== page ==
In an interview with PC Week prior to the company's annual shareholder's meeting here today, Barrett said he has been fundamentally performing duties of the position, alongside CEO Andy Grove, for months.
In the executive shifting, Grove today officially became chairman of the board, while former chairman, Gordon Moore, moved to chairman emeritus.
As he takes the helm as president, Barrett and company face two separate patent infringement lawsuits filed against Intel by Digital Equipment Corp. and Cyrix Corp.
While Intel is determined to not handle the matter in public, Barrett said, "Digital's claims are unfounded."
He added that Intel got "zero, zippo - no warning," from Digital of the impending lawsuit.
"There is a normal way to do business. This is an abnormal way to do business," he said, referring to the way in which Digital went about making the lawsuit public.
Intel, he said, will "vigorously defend itself." However, he would not comment on the potential for out-of-court deals.
Some observers have speculated that Digital is trying to force Intel into licensing the P6 bus architecture.
At the shareholders meeting here, the new president also spoke to the Santa Clara, Calif., company's planned events at PC Expo next month.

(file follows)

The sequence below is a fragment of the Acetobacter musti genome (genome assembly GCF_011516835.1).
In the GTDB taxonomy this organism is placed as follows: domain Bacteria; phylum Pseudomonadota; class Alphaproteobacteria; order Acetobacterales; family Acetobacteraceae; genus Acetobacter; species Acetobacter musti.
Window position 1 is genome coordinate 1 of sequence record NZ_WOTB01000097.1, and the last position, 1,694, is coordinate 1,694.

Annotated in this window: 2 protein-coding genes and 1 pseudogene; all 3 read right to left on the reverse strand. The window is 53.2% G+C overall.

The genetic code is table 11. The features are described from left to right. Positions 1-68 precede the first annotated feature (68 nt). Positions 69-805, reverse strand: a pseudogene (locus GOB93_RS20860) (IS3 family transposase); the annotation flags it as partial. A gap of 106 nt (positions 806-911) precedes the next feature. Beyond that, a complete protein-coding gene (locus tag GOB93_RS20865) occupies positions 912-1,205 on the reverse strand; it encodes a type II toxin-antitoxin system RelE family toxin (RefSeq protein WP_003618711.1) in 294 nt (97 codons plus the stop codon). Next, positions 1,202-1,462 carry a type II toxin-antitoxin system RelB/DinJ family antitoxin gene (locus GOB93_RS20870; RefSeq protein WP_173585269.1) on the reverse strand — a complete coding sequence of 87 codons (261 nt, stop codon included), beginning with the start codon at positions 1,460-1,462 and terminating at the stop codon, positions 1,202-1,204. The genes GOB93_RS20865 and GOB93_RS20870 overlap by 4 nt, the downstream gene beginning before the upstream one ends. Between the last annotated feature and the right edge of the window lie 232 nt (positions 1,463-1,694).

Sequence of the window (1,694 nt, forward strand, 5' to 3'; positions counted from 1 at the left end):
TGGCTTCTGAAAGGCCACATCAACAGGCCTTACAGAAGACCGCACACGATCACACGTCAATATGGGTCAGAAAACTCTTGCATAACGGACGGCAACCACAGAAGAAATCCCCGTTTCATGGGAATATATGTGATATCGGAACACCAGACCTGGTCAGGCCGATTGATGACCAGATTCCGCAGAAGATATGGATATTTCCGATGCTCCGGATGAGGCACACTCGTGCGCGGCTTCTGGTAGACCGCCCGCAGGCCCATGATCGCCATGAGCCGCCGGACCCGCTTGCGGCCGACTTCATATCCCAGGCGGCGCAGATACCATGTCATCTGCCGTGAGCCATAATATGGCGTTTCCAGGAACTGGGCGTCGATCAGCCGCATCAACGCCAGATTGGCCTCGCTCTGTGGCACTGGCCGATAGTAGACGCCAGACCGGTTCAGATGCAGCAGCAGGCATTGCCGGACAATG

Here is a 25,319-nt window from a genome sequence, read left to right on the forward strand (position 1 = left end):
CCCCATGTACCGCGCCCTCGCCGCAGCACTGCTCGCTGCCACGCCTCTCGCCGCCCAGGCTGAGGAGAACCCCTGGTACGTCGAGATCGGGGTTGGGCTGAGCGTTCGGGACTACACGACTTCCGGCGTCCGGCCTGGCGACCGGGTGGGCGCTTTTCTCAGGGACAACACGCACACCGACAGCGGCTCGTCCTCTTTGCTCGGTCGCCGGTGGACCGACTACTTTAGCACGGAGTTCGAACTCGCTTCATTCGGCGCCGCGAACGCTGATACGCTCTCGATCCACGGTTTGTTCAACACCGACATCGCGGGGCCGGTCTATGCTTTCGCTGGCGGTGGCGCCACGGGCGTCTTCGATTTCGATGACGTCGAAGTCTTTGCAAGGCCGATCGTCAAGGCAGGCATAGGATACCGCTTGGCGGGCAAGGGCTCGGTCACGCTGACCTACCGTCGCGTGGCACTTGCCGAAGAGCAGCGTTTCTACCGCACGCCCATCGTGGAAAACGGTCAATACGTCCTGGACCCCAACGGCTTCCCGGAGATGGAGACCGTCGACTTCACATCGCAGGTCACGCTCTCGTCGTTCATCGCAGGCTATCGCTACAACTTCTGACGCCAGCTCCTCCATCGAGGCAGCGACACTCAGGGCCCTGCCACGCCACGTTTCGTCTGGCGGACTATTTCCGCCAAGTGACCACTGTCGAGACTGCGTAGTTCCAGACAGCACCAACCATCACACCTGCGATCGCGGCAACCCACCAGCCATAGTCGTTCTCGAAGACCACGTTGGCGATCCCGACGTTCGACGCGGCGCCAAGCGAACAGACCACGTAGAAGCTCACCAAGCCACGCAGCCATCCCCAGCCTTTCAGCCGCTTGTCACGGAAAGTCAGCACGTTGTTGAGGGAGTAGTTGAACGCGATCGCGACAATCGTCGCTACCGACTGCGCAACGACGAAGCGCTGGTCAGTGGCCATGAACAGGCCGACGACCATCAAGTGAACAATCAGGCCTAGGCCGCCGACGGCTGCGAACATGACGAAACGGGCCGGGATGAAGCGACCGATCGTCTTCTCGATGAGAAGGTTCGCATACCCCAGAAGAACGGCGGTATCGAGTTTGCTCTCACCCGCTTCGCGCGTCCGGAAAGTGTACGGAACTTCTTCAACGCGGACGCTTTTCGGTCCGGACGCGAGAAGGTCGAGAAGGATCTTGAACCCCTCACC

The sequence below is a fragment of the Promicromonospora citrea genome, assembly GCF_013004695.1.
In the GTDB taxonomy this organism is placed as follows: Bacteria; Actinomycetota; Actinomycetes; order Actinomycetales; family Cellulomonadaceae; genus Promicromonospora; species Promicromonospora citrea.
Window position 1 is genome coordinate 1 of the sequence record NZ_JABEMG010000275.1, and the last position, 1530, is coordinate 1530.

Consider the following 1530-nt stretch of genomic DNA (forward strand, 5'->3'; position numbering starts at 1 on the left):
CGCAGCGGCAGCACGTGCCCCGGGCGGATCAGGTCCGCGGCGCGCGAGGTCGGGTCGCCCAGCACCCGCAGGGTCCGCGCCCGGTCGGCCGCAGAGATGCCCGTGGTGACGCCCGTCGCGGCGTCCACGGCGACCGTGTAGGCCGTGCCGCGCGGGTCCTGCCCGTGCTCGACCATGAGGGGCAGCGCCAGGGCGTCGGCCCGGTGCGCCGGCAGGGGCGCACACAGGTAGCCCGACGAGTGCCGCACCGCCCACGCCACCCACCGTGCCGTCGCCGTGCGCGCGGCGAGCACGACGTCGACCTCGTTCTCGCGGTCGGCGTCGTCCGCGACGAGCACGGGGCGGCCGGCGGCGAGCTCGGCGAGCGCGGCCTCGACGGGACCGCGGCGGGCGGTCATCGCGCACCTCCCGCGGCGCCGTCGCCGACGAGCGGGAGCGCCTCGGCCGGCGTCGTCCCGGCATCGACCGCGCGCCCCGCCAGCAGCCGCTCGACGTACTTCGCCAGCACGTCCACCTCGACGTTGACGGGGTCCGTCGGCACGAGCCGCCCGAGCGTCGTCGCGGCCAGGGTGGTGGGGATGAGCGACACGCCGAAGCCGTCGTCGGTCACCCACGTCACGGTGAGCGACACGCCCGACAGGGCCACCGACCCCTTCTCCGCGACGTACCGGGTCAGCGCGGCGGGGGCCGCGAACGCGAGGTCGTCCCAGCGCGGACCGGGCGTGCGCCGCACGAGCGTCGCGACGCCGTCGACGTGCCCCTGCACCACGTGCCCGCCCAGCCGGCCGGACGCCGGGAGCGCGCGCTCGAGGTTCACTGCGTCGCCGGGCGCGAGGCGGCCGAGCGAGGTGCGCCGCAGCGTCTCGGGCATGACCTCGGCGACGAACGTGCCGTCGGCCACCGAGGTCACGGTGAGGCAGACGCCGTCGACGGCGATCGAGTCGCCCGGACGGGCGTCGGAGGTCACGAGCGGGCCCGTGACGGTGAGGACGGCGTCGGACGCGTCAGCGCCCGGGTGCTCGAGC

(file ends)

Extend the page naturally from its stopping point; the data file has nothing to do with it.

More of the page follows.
Intel will host an event in which it lays out additional plans for NetPCs. In addition, several major OEMs are expected to show prototypes of their NetPC systems, sources said.
While Intel co-authored the NetPC specification, it is also a major proponent of the managed PC - which it has defined as a full-featured networked client that is easily managed from a central console.
Barrett said he believes there is room for several types of networked clients - even Java-based network computers - that help lower the cost of ownership. However, Intel will endorse Wintel-based systems.
"Rather than go off and create servers in the sky here or an entirely new architecture there, what we're looking for is taking the basic, powerful, flexible personal computer and keep it as a personal - and I stress personal computer," he said.
During the shareholder presentation, the departing Moore announced the company's intention to increase the number of available shares from 1.4 billion to 4.5 billion.
Grove pointed to its communications products - network interface cards, network controllers, hubs and routers, as a major focus for the company. He laid out his vision for the 1998 desktop PC - one in which videoconferencing and three-dimensional graphics are mainstream capabilities.
Grove also said the company will introduce network controllers based on the smaller .35-micron manufacturing process in 1998.